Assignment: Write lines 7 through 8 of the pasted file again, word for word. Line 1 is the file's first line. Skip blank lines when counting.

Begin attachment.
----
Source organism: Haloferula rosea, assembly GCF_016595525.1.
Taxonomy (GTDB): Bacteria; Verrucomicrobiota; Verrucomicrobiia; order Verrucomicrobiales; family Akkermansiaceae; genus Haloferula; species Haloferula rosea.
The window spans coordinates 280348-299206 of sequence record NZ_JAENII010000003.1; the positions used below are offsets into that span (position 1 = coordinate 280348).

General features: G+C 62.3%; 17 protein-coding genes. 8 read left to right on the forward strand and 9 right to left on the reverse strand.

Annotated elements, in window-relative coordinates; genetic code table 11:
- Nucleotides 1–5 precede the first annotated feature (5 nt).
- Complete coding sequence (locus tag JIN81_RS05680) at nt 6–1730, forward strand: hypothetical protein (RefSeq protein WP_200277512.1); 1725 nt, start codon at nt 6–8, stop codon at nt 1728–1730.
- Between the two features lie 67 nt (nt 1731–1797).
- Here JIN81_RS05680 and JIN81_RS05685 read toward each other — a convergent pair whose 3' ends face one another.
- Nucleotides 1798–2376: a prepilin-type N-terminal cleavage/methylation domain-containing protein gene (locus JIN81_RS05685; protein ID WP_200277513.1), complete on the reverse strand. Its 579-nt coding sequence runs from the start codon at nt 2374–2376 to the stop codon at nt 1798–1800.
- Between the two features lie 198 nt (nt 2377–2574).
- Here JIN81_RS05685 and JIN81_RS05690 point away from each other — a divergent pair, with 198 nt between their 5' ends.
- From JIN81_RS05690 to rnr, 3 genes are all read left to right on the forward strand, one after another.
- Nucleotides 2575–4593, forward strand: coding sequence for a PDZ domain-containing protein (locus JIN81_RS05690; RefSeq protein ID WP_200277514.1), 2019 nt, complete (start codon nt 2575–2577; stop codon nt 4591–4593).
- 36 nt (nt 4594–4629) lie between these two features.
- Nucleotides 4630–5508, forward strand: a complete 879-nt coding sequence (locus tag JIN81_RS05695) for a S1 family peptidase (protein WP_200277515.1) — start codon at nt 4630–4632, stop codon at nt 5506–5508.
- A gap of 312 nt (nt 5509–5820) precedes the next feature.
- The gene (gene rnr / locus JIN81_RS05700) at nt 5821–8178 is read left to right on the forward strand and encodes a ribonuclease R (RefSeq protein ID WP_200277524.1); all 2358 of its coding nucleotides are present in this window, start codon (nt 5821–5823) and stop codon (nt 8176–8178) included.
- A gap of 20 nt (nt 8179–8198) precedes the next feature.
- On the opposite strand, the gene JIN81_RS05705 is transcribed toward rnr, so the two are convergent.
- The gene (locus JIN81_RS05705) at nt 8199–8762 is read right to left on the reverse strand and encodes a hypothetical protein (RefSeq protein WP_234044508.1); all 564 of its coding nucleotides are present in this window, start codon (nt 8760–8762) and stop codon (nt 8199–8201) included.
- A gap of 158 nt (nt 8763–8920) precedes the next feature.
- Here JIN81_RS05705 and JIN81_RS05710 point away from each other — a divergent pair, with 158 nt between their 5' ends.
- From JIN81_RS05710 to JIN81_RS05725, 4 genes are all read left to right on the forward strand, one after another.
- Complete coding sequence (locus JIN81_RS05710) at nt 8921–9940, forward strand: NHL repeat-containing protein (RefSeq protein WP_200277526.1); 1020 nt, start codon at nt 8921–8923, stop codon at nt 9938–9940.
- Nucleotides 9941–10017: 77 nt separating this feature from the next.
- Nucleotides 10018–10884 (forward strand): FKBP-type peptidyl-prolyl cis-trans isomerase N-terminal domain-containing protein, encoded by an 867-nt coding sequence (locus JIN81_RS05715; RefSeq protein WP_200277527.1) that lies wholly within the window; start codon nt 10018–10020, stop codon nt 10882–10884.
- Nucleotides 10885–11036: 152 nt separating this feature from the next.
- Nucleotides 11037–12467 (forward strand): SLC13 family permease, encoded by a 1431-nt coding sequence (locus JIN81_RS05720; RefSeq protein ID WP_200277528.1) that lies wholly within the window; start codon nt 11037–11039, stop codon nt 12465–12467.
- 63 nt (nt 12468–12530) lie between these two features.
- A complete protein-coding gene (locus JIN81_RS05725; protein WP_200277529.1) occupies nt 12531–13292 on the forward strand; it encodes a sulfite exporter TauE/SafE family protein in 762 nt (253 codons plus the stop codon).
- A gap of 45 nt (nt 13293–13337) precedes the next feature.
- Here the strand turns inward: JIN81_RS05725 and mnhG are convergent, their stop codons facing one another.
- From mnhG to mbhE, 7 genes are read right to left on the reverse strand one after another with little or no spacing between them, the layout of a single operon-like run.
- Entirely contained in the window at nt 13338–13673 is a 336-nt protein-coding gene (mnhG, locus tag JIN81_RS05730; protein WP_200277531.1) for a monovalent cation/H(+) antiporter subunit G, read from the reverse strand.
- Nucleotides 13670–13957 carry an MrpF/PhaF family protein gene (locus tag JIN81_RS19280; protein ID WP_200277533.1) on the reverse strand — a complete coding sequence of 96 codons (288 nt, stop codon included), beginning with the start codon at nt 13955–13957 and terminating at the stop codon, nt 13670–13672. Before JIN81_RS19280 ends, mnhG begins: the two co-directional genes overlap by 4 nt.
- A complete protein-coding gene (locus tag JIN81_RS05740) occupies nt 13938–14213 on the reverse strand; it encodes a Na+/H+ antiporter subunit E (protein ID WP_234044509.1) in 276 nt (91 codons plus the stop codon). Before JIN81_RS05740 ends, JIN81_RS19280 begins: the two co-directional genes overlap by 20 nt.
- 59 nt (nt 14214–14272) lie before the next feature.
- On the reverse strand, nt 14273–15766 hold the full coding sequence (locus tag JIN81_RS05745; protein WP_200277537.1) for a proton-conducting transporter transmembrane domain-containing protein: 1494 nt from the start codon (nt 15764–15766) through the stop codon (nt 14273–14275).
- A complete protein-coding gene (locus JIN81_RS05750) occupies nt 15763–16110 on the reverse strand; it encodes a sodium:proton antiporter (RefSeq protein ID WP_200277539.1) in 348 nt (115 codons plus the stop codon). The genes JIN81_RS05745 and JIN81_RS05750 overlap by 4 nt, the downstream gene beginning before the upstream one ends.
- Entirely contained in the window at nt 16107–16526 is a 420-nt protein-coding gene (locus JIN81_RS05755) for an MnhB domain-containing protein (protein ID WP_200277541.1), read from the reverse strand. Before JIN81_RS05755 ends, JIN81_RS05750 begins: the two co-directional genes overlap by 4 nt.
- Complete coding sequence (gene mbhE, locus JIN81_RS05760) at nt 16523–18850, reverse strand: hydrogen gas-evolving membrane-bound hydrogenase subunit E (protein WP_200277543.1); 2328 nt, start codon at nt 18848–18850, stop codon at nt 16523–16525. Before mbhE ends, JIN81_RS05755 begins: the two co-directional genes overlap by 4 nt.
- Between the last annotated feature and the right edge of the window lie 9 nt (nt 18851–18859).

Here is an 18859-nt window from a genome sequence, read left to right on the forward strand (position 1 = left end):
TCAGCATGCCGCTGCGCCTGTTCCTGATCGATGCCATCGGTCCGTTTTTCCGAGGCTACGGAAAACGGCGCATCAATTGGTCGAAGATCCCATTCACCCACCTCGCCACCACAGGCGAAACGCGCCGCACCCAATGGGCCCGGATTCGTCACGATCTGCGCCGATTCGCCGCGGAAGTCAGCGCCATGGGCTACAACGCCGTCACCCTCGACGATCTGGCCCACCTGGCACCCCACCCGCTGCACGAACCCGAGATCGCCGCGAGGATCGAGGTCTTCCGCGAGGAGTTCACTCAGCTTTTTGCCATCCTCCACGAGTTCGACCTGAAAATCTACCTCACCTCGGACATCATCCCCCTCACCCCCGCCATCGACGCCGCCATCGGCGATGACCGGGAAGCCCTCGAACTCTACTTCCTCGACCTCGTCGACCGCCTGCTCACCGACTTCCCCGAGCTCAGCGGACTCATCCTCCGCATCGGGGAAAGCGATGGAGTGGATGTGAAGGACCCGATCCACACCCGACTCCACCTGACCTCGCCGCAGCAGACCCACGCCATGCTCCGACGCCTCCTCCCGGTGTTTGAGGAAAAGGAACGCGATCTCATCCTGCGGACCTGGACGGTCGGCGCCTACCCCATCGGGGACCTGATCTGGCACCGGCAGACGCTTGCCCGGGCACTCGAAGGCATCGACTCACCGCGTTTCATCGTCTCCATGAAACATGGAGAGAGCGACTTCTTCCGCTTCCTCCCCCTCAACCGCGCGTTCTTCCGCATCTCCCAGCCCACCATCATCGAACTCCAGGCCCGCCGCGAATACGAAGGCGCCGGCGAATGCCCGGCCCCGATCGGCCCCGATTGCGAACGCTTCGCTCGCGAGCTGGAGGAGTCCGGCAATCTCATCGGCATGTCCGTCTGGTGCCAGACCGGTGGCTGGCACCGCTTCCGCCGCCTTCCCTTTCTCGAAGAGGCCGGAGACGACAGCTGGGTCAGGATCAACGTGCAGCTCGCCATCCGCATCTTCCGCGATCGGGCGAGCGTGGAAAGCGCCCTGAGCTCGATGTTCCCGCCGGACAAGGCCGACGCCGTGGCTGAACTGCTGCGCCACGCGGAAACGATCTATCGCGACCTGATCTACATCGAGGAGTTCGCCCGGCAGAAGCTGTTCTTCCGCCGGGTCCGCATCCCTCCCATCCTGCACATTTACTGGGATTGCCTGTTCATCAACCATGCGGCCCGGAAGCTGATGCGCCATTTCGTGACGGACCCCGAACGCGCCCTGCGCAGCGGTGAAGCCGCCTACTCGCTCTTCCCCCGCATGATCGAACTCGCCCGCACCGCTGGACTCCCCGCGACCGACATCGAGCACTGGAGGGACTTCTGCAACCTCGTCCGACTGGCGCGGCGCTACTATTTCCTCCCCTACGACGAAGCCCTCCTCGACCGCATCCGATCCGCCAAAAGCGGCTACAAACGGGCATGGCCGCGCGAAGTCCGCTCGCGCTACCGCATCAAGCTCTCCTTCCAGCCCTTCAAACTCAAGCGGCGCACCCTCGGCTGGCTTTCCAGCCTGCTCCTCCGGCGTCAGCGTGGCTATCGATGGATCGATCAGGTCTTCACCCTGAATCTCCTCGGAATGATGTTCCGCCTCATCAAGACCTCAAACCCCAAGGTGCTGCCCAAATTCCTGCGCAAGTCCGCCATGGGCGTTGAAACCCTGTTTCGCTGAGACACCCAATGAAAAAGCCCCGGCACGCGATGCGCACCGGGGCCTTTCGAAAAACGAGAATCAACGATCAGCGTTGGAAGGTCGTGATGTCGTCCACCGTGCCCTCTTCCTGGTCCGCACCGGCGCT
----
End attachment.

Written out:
- Complete coding sequence (locus tag JIN81_RS05680) at nt 6–1730, forward strand: hypothetical protein (RefSeq protein WP_200277512.1); 1725 nt, start codon at nt 6–8, stop codon at nt 1728–1730.
- Between the two features lie 67 nt (nt 1731–1797).